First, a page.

With such visual diversity between the levels and all that swanky stuff going on in the environment, plus the expected intense platforming, what’s not to like? Do we sound like giant babies if we say the game is actually too hard? We’ll explain why on the next page.
Yes, we think DKC Returns is hard. However, not in a fun, challenging, “one more time” kind of way, but in a frustrating, unclear and often misleading way that is unlike any prior Donkey Kong adventure. Why Retro filled the game with death-laden trial and error sections that break up the typical, bouncy DKC momentum is beyond us. The original games were tough at times, but never like this.
Above: This level ate up 15 lives and caused no shortage of horrible grunting noises
So, that flawless mine cart run up there – pretty slick, huh? Yeah it looks cool when you see it all laid out, but keep in mind you cannot make one single mistake. Any hit, any missed jump is a death, and you’ve got to do it again. These cart levels in DKCR approach Battletoads speed tunnel levels of annoyance, as they repeatedly fail to give you any clues as to what the correct action should be. Jump? Duck? Dodge that or land on it? The only way you’ll know for sure is to try, and probably die in the process.
This extends to other levels too – there are several points in the game that never clearly illustrate what you can and can’t jump on, or which crumbling pillars you should bother standing on and so forth. Initially we took these unavoidable deaths as part of the old-school design, and figured the game just plain ol' tough. But when we'd rack up 20-30 lives in a couple of levels, then lose them all in the next, it was clear Retro expected us to die over and over again, and that’s not something DKC (or similar Mario-type games) are known for. It’s fun to die in Super Meat Boy – that’s part of the experience. But Nintendo platformers? Since when are they crushingly hard because of level design?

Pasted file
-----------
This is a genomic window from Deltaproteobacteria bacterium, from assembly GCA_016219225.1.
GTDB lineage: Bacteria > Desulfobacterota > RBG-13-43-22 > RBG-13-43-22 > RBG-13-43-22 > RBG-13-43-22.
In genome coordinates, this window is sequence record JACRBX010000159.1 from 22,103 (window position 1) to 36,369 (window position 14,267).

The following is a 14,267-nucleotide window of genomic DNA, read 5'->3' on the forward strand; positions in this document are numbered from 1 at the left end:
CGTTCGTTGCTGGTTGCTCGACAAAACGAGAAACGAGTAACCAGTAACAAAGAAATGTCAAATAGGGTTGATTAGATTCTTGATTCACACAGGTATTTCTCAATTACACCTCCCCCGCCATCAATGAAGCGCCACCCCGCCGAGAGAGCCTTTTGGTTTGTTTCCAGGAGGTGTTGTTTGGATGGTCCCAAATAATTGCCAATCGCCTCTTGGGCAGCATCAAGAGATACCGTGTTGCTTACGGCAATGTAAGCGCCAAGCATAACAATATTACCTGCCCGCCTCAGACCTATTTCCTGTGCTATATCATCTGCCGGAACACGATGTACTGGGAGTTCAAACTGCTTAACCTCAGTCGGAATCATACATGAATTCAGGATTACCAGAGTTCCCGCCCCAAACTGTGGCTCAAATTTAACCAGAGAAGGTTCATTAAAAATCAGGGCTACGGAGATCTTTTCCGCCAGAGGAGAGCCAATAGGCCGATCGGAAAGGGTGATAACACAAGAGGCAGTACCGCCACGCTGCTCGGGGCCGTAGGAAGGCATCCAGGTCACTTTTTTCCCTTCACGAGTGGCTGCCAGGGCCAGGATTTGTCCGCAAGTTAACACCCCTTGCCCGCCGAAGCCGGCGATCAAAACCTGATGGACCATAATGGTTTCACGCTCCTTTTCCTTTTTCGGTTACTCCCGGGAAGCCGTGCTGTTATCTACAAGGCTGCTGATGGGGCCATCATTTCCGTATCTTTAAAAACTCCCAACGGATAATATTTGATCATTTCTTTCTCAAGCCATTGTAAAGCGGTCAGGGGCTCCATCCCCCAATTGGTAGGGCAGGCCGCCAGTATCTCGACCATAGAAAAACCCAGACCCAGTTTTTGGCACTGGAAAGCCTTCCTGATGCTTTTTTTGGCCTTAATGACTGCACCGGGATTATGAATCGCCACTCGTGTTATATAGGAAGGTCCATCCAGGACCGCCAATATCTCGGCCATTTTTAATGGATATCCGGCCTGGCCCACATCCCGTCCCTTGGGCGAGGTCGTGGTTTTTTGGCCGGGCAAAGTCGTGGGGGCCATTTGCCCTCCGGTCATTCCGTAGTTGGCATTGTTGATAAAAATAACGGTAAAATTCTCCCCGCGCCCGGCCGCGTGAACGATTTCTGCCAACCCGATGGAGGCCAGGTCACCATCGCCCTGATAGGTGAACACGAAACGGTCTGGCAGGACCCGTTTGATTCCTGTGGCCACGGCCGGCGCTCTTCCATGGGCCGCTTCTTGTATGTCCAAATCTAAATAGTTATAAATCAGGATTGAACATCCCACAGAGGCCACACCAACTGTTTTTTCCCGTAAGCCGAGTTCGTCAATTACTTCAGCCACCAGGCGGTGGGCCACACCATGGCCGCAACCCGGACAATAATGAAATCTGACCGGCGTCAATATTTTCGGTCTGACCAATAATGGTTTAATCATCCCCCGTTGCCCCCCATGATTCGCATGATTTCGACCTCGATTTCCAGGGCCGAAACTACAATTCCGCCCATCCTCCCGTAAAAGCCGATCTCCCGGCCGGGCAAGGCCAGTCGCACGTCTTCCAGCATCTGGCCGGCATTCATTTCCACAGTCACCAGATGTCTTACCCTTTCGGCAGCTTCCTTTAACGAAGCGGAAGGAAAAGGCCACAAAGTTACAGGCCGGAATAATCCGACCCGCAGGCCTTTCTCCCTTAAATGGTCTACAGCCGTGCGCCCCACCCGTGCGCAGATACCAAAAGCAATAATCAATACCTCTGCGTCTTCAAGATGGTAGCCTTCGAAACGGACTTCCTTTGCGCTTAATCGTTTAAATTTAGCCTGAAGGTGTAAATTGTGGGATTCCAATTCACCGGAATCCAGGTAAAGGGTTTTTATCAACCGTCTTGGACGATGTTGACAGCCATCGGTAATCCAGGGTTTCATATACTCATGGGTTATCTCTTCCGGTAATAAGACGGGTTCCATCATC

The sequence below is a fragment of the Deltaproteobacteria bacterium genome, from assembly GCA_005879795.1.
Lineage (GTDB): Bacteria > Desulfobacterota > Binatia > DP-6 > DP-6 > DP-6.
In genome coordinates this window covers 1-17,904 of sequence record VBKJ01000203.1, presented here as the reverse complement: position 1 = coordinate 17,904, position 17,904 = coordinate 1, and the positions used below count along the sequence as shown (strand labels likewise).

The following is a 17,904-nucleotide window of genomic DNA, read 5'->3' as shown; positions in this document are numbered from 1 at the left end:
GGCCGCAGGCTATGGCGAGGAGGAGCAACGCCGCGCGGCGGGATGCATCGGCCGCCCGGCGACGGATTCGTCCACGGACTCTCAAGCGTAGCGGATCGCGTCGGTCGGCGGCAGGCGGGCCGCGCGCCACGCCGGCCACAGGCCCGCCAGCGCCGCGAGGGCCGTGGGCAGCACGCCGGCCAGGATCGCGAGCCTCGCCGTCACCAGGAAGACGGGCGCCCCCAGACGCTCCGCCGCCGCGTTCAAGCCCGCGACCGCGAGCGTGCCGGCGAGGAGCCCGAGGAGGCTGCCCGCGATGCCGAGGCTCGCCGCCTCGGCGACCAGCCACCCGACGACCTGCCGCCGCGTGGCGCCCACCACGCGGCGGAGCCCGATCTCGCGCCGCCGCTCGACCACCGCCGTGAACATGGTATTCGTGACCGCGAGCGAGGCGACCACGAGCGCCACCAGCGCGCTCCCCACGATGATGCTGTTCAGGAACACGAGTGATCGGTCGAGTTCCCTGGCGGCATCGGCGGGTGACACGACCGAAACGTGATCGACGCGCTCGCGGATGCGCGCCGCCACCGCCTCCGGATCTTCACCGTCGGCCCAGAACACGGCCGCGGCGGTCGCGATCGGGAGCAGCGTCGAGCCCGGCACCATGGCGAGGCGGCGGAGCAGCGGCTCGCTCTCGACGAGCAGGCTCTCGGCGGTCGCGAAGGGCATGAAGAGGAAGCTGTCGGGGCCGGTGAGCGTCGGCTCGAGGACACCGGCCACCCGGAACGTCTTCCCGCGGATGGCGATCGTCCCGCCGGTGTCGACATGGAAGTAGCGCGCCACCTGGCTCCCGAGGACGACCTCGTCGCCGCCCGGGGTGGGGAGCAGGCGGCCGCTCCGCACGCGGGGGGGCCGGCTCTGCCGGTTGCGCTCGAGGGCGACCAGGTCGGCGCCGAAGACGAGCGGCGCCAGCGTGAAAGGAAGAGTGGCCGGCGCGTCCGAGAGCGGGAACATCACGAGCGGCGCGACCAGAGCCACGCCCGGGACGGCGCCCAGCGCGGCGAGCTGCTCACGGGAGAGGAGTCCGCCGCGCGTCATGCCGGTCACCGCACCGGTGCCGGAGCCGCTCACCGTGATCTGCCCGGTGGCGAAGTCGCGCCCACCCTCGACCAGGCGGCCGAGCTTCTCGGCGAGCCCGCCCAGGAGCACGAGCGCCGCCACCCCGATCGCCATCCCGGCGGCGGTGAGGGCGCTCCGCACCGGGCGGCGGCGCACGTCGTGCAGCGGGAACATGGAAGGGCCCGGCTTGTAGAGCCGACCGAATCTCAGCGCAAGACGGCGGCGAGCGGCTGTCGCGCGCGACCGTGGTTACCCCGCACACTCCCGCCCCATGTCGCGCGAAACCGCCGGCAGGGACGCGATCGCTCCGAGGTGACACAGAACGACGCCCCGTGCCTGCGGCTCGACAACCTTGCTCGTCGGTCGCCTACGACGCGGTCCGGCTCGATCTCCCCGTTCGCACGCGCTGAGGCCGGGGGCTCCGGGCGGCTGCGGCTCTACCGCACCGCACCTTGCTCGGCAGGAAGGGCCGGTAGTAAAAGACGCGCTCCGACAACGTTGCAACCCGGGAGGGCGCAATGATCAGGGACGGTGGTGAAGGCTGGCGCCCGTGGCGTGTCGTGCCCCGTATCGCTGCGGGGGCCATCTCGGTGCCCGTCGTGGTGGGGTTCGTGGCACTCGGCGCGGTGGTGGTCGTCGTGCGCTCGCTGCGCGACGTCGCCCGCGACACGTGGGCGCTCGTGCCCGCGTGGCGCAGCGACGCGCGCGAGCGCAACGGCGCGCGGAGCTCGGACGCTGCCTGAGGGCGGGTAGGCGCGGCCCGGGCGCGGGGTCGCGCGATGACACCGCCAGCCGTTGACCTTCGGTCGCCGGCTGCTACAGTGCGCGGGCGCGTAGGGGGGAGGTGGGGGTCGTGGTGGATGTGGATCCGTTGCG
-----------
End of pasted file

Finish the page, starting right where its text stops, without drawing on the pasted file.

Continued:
Above: Oh, right. That’s probably not helping
Yes, waggle. It’s here in a big way and there’s no getting around it. Jumping and grabbing are still button presses, but to bust out a long jump (which you’ll constantly need), you have to waggle the remote to send DK into a roll, then jump out of the roll for an increased leap. Delegating such an important platformer staple – the long jump – to waggle is a huge mistake, and leads to numerous “WHY DIDN’T I EFFING LONG JUMP?” moments. You should never, ever question the controls in a platformer, and with all the waggle going on, you can never be sure if that sixth death was because of the controls or your own poorly timed jump. Introducing that possibility of mechanical error makes the already tough levels even more annoying when you lose.
Above: There’s a second option, and it’s just as bad
This sounds like damning stuff, but we came to a weird middle ground by the end of the game. For every crappy checkpoint, undeserved death and tortuously repetitive boss, there was an equally excellent counterpart, some legitimately cool or tough section that made us feel like atomic supermen for overcoming. There’s also an interesting quest to take up after the ending has wrapped up, so those still obsessed with collecting every KONG letter and puzzle piece will have plenty to do.